If historical trend & historical pattern are *all* you want to consider, then consider (1) a region-level modeling of economic and population growth, paired with (2) a markov chain/cellular automata modeling of land use, for local spatial distribution.
The MC/CA approach allows you to simulate spatial distribution of as much land development as you need to accommodate the region-level economic and population growth.
There’s a large literature on markov chain/cellular automata modeling.
For example, see Iacono and Levinson (2008). Their presentation video and slides are at www.cts.umn.edu/access-study/events/workshops/2007-11Dec.html or Iacono and Levinson (2008) paper at www.cts.umn.edu/Publications/ResearchReports/pdfdownload.pl?id=952
Having said all that, I *don’t* think that historical trend, historical pattern, and mathematical extrapolation are *all* we need to consider.
In the MSP metro, Metropolitan Council is instead implementing a real estate market/land use simulation model, coordinated with our travel demand modeling, allowing us to introduce regional & local policies and plans – and thus simulate future alternative scenarios. Our premise is that policies and planning can have influence or impact on development dynamics – and that the accessibility terrain influences development, and, of course, vice versa.
From our discussions with peer agencies and lit review, we think use of a real estate market/land use simulation model is typical of the state-of-the-practice. And contemporary models are attentive to what socioeconomic market segments will site where (considering neighborhood preferences, housing stock, etc.).
My own bookshelf on contemporary land use modeling includes…
• Hunt, J.D., D. Kriger, and E. Miller (2005): “Current operational land-use transport modelling frameworks: a review.” Transport Reviews, 25, pp 329-376.
• Iacono, M., D. Levinson, and A. El-Geneidy (2008): “Models of transportation and land use change: A guide.” Journal of Planning Literature, 22, pp 323-340. Online at http://nexus.umn.edu/Papers/MTLUC.pdf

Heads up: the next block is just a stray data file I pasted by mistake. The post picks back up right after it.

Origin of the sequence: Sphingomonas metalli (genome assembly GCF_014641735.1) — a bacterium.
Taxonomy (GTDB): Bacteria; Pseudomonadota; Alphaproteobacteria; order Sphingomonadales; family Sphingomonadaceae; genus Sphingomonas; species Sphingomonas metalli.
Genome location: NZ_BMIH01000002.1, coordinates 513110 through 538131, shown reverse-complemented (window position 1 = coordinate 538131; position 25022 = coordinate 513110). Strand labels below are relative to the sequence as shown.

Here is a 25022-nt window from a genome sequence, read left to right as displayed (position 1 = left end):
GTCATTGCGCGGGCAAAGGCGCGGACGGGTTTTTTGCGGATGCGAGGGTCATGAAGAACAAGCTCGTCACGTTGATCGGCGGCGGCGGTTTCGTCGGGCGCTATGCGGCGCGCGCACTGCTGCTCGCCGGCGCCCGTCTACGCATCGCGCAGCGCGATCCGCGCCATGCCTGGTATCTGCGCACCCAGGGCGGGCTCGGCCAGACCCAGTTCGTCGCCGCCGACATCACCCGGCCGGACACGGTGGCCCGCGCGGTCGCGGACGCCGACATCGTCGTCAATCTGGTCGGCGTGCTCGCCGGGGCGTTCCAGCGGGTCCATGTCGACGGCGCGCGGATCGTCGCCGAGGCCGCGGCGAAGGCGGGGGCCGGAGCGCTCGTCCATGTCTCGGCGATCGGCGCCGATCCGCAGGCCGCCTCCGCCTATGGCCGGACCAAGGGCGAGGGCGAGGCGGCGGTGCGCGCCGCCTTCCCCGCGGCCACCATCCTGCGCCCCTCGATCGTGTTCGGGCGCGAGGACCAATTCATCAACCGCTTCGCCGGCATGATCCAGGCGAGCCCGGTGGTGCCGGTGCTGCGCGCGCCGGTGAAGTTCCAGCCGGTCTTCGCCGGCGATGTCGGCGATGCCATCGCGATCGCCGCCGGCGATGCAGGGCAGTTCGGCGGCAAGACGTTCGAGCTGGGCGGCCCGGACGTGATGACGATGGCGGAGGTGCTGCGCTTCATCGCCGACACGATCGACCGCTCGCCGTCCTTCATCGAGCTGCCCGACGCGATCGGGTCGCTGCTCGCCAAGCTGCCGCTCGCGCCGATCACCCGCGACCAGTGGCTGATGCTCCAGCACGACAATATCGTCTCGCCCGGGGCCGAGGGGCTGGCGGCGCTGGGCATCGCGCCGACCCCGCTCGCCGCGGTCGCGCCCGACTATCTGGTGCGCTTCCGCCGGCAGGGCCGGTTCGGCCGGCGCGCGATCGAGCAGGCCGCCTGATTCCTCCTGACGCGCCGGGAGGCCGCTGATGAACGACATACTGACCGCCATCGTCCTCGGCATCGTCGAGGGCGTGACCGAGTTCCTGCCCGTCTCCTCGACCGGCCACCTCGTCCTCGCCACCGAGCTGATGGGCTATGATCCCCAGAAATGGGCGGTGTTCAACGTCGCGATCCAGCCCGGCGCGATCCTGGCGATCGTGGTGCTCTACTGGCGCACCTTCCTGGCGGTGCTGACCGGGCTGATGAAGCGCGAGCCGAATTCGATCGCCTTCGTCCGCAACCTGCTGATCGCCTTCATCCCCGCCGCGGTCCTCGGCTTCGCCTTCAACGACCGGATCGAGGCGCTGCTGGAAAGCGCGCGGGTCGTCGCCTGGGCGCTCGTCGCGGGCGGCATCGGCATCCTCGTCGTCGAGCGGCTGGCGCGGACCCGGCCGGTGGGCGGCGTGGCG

• Johnston, R., and M. McCoy (2006): Assessment of integrated transportation-land use models: Final report. Online at www.ice.ucdavis.edu/um/Default.aspx?tabid=180
• Wegener, M. (2004): “Overview of land-use-transport models.” In Transport Geography and Spatial Systems, volume 5. Online at www.tlumip.org/links/MW_Handbook_in_Transport.pdf
And there are lots of good articles, papers and reports on specific models, applications.
If you prefer webinars or videos, I recommend…
• Colby Brown and Francisco Martinez’s webinar on the CubeLand model. www.youtube.com/watch?v=_ptW7pgnjH0
• also Paul Waddell’s excellent series of 8 TMIP webinars covering general theory of land use models, state of the practice, detailed discussion of models IPLACE3S, PECAS, and UrbanSim. www.urbansim.org/Documentation/Classroom/WebHome
Hope that helps.
Todd Graham | Principal Forecaster
Metropolitan Council | 390 North Robert Street | Saint Paul, MN 55101
tel: 1+651-602-1322 | fax: 1+651-602-1674 | e: firstname.lastname@example.org
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Good morning. Wanted to solicit ideas, tools, resources that others may be aware of in analyzing historical census data to develop growth trends that can be used in forecasting socioeconomic data for our travel demand model’s traffic analysis zones (TAZs). Thoughts? At this point I have gathered Census tract geospatial data for our region (Hampton Roads) as far back as 1960, Census Block Group geospatial data from 1990 onwards, and Census Block geospatial data from 2000 onwards. The hope is to do a geospatial analysis with these data sets to geospatially identify growth patterns across our region. Thanks for your time in your thoughts on this. I’ll be cross-posting this on the TMIP listserv as well.
Benito O. Pérez, AICP
Hampton Roads Transportation Planning Organization
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